Sharp-Leadenhall in Baltimore, Maryland — The American Northeast (Mid-Atlantic)
Leadenhall Baptist Church
After the Civil War, a large number of black Baptists migrated to Baltimore. This church was organized in 1872 by black Baptists of the Sharp-Leadenhall area, with the help of the Maryland Baptist Union Association. It is the second oldest church building in Baltimore continuously occupied by the same black congregation. The neighboring areas of Sharp-Leadenhall and Otterbein are rich in black history, but many of the buildings which housed the people and institutions intimately assocated with the advancement of blacks since the Civil War have been demolished. Leadenhall Baptist Church is one of the rare survivors.
The church was designed and built by Joseph B. Thomas and Son, Baptists and local manufacturers of building materials and furniture. The Thomas family commissions included the City Council chambers of Baltimore City Hall (George A. Frederick, architect, 1867-75), and the interiors of Grace Methodist Episcopal Church (now Metropolitan United Methodist, Frank E. Davis, 1874) and First English Lutheran Church (now New Shiloh Baptist, Frank E. Davis, 1874).
The original appearance of the church is recorded in
Erected by the City of Baltimore, Dr. and Mrs. Eddie R. Wilson, Jr., sponsor, and William Donald Schaefer, mayor.
Topics and series. This historical marker is listed in these topic lists: African Americans • Churches & Religion. In addition, it is included in the Maryland, Baltimore City historical markers series list. A significant historical year for this entry is 1872.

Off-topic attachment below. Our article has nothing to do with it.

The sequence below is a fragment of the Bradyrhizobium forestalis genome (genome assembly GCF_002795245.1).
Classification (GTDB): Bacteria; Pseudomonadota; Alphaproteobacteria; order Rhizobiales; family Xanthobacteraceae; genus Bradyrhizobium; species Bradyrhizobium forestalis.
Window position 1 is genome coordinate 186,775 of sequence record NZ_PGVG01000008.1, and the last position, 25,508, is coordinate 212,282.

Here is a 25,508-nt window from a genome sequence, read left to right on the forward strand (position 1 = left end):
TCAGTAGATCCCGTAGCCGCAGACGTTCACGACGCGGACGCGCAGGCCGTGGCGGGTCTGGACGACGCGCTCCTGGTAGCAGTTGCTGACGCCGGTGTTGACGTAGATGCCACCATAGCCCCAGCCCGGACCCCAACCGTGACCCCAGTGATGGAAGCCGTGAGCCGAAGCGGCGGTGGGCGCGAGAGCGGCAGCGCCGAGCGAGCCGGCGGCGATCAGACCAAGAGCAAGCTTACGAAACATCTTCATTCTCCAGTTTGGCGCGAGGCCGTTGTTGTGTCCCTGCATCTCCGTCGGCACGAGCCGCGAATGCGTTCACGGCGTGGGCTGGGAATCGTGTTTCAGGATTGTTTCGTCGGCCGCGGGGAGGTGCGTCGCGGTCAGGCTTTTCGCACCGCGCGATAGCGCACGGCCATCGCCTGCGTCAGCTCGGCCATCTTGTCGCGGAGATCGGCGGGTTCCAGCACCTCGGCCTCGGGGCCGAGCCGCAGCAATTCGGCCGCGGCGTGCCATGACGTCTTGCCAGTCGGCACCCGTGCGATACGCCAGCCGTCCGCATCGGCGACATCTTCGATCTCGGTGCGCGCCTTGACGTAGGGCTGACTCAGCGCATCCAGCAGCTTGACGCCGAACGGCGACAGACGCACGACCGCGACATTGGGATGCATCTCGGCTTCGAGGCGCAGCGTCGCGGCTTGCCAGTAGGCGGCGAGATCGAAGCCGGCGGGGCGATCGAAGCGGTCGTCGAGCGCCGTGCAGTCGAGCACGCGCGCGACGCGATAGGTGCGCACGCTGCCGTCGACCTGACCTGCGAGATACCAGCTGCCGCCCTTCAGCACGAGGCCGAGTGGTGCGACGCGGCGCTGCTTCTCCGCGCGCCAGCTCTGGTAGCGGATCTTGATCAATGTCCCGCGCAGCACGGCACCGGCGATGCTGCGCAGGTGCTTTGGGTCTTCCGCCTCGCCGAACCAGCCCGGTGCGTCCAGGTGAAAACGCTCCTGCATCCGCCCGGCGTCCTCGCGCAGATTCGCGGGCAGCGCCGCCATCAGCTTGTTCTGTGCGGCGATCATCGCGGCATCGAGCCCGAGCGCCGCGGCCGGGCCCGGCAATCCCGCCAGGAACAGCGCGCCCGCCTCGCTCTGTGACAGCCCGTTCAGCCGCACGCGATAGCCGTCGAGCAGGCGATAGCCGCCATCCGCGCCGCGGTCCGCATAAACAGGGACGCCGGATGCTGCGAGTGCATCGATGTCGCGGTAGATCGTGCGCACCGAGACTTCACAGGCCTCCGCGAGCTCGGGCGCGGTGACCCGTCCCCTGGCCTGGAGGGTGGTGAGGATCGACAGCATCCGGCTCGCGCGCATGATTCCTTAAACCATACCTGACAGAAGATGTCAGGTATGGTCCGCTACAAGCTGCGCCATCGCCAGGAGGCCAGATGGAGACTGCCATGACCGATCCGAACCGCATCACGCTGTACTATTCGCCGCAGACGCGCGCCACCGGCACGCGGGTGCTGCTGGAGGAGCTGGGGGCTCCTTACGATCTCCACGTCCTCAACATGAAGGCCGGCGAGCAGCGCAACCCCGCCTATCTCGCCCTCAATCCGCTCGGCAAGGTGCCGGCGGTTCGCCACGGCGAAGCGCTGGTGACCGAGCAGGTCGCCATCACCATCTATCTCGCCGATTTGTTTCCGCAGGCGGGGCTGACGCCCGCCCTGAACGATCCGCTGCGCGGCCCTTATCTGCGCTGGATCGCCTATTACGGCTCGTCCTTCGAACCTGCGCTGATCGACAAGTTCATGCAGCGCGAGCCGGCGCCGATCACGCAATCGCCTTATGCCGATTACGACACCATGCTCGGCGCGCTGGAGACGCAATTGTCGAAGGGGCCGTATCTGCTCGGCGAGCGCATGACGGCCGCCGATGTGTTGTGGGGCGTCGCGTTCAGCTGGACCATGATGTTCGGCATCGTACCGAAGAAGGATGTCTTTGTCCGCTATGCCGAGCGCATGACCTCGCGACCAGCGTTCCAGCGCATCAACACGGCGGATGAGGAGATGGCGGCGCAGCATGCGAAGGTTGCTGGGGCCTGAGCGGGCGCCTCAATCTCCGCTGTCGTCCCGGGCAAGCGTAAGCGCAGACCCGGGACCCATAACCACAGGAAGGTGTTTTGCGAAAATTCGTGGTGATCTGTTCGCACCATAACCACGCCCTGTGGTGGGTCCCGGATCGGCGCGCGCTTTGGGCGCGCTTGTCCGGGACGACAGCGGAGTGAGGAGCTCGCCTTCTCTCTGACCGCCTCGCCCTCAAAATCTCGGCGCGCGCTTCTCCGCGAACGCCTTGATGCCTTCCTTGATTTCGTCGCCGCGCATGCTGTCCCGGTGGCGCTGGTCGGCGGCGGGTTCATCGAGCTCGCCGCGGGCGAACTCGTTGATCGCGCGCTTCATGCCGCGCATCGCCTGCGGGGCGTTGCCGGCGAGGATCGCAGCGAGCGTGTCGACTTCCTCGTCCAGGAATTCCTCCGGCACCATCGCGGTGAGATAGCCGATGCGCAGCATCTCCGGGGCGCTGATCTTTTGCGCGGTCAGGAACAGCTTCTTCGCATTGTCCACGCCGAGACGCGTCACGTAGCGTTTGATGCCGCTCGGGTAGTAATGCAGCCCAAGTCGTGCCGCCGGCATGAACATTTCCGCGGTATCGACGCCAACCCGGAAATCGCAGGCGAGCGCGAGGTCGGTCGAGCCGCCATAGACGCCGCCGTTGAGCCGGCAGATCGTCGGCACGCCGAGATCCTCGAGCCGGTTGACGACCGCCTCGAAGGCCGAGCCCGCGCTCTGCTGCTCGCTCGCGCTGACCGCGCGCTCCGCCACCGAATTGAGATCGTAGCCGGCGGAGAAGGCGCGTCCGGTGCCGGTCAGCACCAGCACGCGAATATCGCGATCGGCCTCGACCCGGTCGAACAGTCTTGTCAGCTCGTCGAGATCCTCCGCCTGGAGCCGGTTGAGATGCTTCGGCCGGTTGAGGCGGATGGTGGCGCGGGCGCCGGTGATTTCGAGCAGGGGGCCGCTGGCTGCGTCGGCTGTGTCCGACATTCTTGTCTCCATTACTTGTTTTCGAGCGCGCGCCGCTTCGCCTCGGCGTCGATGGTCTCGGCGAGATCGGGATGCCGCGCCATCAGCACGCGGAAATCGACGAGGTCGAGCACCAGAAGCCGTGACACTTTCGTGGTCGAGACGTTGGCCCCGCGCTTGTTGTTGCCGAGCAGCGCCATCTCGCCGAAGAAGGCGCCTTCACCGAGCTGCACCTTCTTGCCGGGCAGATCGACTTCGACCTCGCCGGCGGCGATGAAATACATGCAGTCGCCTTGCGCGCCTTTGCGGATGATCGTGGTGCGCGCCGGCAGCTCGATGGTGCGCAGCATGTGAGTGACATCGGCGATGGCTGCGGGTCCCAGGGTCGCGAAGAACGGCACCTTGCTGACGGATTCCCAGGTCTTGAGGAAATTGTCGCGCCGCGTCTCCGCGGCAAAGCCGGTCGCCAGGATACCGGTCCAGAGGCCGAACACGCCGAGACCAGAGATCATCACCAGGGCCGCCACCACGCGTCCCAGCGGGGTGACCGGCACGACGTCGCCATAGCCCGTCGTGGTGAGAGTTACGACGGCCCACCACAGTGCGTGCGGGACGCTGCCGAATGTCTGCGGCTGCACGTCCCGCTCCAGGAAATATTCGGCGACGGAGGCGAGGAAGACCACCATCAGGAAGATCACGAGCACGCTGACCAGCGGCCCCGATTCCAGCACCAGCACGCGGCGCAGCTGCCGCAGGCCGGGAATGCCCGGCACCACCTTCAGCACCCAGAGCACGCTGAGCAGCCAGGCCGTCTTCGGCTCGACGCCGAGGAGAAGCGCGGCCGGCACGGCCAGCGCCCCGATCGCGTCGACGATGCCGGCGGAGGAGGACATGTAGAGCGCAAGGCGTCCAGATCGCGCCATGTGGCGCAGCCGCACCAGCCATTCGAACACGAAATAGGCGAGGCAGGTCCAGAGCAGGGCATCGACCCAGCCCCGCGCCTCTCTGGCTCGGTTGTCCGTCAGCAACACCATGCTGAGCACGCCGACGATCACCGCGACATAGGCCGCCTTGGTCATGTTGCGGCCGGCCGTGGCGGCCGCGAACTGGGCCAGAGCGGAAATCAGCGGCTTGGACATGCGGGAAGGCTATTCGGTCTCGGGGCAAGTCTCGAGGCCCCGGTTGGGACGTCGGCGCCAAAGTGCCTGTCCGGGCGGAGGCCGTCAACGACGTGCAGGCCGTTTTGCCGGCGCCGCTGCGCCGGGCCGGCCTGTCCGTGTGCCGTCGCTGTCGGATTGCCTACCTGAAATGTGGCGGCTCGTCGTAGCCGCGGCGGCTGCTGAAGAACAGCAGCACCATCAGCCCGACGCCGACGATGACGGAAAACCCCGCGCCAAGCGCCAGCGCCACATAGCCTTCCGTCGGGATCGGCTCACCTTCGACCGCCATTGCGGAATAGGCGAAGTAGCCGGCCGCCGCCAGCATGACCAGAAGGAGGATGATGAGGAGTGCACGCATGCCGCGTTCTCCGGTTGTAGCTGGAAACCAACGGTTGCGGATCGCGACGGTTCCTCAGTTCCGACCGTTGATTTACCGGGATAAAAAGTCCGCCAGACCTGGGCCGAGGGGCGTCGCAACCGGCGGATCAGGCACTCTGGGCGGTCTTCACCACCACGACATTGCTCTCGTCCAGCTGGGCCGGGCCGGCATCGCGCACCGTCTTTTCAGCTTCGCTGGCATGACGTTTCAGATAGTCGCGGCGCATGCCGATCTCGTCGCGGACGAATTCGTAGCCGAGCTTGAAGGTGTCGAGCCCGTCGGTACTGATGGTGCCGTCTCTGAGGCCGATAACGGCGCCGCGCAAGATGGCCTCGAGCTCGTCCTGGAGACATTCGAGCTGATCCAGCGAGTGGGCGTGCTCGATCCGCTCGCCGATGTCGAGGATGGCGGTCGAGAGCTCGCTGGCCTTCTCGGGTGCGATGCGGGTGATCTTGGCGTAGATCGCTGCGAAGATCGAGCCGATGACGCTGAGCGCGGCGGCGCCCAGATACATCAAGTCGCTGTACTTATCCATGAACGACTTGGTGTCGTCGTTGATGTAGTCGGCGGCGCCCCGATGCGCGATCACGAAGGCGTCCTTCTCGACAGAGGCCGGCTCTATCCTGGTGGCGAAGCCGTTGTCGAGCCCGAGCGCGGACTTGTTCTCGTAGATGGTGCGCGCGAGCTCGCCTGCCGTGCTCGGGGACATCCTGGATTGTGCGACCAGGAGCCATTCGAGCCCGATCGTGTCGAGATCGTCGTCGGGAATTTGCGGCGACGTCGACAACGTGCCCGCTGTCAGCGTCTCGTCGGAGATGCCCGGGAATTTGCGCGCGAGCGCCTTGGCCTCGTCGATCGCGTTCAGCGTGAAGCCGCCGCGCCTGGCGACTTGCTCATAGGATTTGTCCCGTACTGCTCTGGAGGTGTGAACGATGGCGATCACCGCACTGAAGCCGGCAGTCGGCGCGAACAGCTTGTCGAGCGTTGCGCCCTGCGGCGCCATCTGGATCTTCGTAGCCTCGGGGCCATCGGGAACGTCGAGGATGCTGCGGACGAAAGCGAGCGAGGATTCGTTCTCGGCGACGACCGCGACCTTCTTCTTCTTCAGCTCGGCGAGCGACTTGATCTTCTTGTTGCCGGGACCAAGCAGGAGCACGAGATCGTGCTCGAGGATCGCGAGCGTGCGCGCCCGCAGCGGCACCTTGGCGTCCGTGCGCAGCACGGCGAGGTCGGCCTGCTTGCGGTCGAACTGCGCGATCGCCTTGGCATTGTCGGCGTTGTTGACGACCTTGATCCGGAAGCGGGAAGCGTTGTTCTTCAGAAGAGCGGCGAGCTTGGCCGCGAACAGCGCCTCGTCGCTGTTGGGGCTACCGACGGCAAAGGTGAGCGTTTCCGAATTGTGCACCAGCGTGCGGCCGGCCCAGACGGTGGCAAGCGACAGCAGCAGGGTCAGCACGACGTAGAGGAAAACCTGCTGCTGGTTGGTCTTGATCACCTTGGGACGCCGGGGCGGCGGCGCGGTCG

Location. 39° 16.631′ N, 76° 37.057′ W. Marker is in Baltimore, Maryland. It is in Sharp-Leadenhall. Marker is at the intersection of Leadenhall Street and West Cross Street, on the right when traveling north on Leadenhall Street. Touch for map. Marker is at or near this postal address: 1021 Leadenhall St, Baltimore MD 21230, United States of America. Touch for directions.
Other nearby markers. At least 8 other markers are within walking distance of this marker. Struggling For Equality (about 400 feet away, measured in a direct line); Solo Gibbs Park (about 500 feet away); Gwynns Falls Trail (about 800 feet away); From Bricks and Pianos to Football (approx. 0.2 miles away); Ebenezer AME Church (approx. ¼ mile away); 8-10 Montgomery Street (approx. ¼ mile away); 9 East Montgomery Street (approx. ¼ mile away); Federal Hill and Otterbein (approx. ¼ mile away). Touch for a list and map of all markers in Baltimore.
Credits. This page was last revised on February 21, 2022. It was originally submitted on March 18, 2008, by Christopher Busta-Peck of Shaker Heights, Ohio. This page has been viewed 2,735 times since then and 29 times this year. Photos: 1, 2. submitted on March 18, 2008, by Christopher Busta-Peck of Shaker Heights, Ohio.